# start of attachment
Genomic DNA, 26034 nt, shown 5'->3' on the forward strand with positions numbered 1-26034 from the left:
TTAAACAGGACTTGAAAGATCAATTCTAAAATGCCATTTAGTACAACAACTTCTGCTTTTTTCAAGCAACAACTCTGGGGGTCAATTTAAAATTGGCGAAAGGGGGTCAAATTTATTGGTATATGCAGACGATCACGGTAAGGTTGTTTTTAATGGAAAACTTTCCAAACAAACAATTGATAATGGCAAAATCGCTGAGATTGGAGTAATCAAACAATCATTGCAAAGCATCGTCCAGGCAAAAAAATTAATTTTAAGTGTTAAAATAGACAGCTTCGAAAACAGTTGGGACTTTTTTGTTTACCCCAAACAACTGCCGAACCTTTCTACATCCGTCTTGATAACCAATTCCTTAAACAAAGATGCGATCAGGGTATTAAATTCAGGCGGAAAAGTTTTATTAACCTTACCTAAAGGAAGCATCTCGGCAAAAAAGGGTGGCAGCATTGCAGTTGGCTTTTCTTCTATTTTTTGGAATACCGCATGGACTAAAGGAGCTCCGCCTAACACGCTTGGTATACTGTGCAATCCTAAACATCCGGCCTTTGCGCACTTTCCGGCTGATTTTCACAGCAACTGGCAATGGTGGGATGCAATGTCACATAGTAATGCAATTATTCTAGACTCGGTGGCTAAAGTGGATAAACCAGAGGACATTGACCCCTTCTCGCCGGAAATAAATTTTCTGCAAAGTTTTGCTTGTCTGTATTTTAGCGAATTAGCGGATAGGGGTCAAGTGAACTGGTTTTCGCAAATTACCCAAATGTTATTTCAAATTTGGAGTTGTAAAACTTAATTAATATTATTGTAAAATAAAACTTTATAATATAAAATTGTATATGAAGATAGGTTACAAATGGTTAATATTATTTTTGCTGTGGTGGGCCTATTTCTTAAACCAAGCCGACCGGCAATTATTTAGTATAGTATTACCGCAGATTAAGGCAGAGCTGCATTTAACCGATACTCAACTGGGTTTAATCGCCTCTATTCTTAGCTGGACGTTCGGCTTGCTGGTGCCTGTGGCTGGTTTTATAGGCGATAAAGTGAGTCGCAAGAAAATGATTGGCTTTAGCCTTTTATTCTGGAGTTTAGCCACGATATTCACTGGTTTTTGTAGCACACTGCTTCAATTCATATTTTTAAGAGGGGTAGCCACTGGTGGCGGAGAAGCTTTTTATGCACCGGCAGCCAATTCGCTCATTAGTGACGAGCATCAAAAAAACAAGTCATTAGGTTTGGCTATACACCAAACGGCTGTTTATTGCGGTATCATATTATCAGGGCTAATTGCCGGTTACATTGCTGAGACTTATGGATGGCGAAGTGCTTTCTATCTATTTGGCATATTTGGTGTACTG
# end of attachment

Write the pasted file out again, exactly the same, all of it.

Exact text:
Genomic DNA, 26034 nt, shown 5'->3' on the forward strand with positions numbered 1-26034 from the left:
TTAAACAGGACTTGAAAGATCAATTCTAAAATGCCATTTAGTACAACAACTTCTGCTTTTTTCAAGCAACAACTCTGGGGGTCAATTTAAAATTGGCGAAAGGGGGTCAAATTTATTGGTATATGCAGACGATCACGGTAAGGTTGTTTTTAATGGAAAACTTTCCAAACAAACAATTGATAATGGCAAAATCGCTGAGATTGGAGTAATCAAACAATCATTGCAAAGCATCGTCCAGGCAAAAAAATTAATTTTAAGTGTTAAAATAGACAGCTTCGAAAACAGTTGGGACTTTTTTGTTTACCCCAAACAACTGCCGAACCTTTCTACATCCGTCTTGATAACCAATTCCTTAAACAAAGATGCGATCAGGGTATTAAATTCAGGCGGAAAAGTTTTATTAACCTTACCTAAAGGAAGCATCTCGGCAAAAAAGGGTGGCAGCATTGCAGTTGGCTTTTCTTCTATTTTTTGGAATACCGCATGGACTAAAGGAGCTCCGCCTAACACGCTTGGTATACTGTGCAATCCTAAACATCCGGCCTTTGCGCACTTTCCGGCTGATTTTCACAGCAACTGGCAATGGTGGGATGCAATGTCACATAGTAATGCAATTATTCTAGACTCGGTGGCTAAAGTGGATAAACCAGAGGACATTGACCCCTTCTCGCCGGAAATAAATTTTCTGCAAAGTTTTGCTTGTCTGTATTTTAGCGAATTAGCGGATAGGGGTCAAGTGAACTGGTTTTCGCAAATTACCCAAATGTTATTTCAAATTTGGAGTTGTAAAACTTAATTAATATTATTGTAAAATAAAACTTTATAATATAAAATTGTATATGAAGATAGGTTACAAATGGTTAATATTATTTTTGCTGTGGTGGGCCTATTTCTTAAACCAAGCCGACCGGCAATTATTTAGTATAGTATTACCGCAGATTAAGGCAGAGCTGCATTTAACCGATACTCAACTGGGTTTAATCGCCTCTATTCTTAGCTGGACGTTCGGCTTGCTGGTGCCTGTGGCTGGTTTTATAGGCGATAAAGTGAGTCGCAAGAAAATGATTGGCTTTAGCCTTTTATTCTGGAGTTTAGCCACGATATTCACTGGTTTTTGTAGCACACTGCTTCAATTCATATTTTTAAGAGGGGTAGCCACTGGTGGCGGAGAAGCTTTTTATGCACCGGCAGCCAATTCGCTCATTAGTGACGAGCATCAAAAAAACAAGTCATTAGGTTTGGCTATACACCAAACGGCTGTTTATTGCGGTATCATATTATCAGGGCTAATTGCCGGTTACATTGCTGAGACTTATGGATGGCGAAGTGCTTTCTATCTATTTGGCATATTTGGTGTACTG